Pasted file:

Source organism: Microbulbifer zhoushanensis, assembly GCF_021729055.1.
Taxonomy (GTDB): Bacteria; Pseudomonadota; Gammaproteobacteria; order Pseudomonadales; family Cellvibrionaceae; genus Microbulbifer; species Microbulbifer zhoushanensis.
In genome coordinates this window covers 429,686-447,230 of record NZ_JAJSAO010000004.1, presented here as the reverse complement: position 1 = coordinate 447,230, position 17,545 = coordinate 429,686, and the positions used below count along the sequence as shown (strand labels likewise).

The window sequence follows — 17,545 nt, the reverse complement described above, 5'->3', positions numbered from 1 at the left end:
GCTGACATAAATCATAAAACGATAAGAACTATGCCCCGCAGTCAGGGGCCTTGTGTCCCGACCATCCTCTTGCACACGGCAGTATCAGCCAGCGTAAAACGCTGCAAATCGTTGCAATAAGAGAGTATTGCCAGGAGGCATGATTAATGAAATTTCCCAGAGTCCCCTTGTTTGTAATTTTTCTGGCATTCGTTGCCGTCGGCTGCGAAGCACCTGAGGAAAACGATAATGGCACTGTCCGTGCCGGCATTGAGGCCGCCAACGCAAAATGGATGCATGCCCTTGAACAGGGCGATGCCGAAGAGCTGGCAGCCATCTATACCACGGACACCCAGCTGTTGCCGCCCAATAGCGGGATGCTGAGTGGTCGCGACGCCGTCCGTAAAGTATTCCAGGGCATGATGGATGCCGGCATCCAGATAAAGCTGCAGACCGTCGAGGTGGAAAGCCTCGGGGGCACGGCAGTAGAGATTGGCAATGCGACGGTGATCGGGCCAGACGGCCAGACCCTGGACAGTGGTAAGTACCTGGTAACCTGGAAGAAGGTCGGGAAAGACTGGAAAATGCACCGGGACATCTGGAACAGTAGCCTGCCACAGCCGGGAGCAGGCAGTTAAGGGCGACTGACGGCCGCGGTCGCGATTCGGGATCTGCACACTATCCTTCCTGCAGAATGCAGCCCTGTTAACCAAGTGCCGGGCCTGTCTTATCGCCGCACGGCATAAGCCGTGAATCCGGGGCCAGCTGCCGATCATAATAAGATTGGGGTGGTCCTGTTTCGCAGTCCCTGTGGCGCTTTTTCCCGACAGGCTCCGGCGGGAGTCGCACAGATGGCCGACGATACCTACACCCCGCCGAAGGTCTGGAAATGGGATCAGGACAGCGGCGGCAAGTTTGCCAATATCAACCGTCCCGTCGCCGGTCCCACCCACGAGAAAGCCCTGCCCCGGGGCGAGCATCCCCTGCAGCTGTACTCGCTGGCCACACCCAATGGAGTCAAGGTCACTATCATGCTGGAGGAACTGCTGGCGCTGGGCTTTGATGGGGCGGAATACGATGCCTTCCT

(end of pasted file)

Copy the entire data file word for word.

Source organism: Microbulbifer zhoushanensis, assembly GCF_021729055.1.
Taxonomy (GTDB): Bacteria; Pseudomonadota; Gammaproteobacteria; order Pseudomonadales; family Cellvibrionaceae; genus Microbulbifer; species Microbulbifer zhoushanensis.
In genome coordinates this window covers 429,686-447,230 of record NZ_JAJSAO010000004.1, presented here as the reverse complement: position 1 = coordinate 447,230, position 17,545 = coordinate 429,686, and the positions used below count along the sequence as shown (strand labels likewise).

The window sequence follows — 17,545 nt, the reverse complement described above, 5'->3', positions numbered from 1 at the left end:
GCTGACATAAATCATAAAACGATAAGAACTATGCCCCGCAGTCAGGGGCCTTGTGTCCCGACCATCCTCTTGCACACGGCAGTATCAGCCAGCGTAAAACGCTGCAAATCGTTGCAATAAGAGAGTATTGCCAGGAGGCATGATTAATGAAATTTCCCAGAGTCCCCTTGTTTGTAATTTTTCTGGCATTCGTTGCCGTCGGCTGCGAAGCACCTGAGGAAAACGATAATGGCACTGTCCGTGCCGGCATTGAGGCCGCCAACGCAAAATGGATGCATGCCCTTGAACAGGGCGATGCCGAAGAGCTGGCAGCCATCTATACCACGGACACCCAGCTGTTGCCGCCCAATAGCGGGATGCTGAGTGGTCGCGACGCCGTCCGTAAAGTATTCCAGGGCATGATGGATGCCGGCATCCAGATAAAGCTGCAGACCGTCGAGGTGGAAAGCCTCGGGGGCACGGCAGTAGAGATTGGCAATGCGACGGTGATCGGGCCAGACGGCCAGACCCTGGACAGTGGTAAGTACCTGGTAACCTGGAAGAAGGTCGGGAAAGACTGGAAAATGCACCGGGACATCTGGAACAGTAGCCTGCCACAGCCGGGAGCAGGCAGTTAAGGGCGACTGACGGCCGCGGTCGCGATTCGGGATCTGCACACTATCCTTCCTGCAGAATGCAGCCCTGTTAACCAAGTGCCGGGCCTGTCTTATCGCCGCACGGCATAAGCCGTGAATCCGGGGCCAGCTGCCGATCATAATAAGATTGGGGTGGTCCTGTTTCGCAGTCCCTGTGGCGCTTTTTCCCGACAGGCTCCGGCGGGAGTCGCACAGATGGCCGACGATACCTACACCCCGCCGAAGGTCTGGAAATGGGATCAGGACAGCGGCGGCAAGTTTGCCAATATCAACCGTCCCGTCGCCGGTCCCACCCACGAGAAAGCCCTGCCCCGGGGCGAGCATCCCCTGCAGCTGTACTCGCTGGCCACACCCAATGGAGTCAAGGTCACTATCATGCTGGAGGAACTGCTGGCGCTGGGCTTTGATGGGGCGGAATACGATGCCTTCCT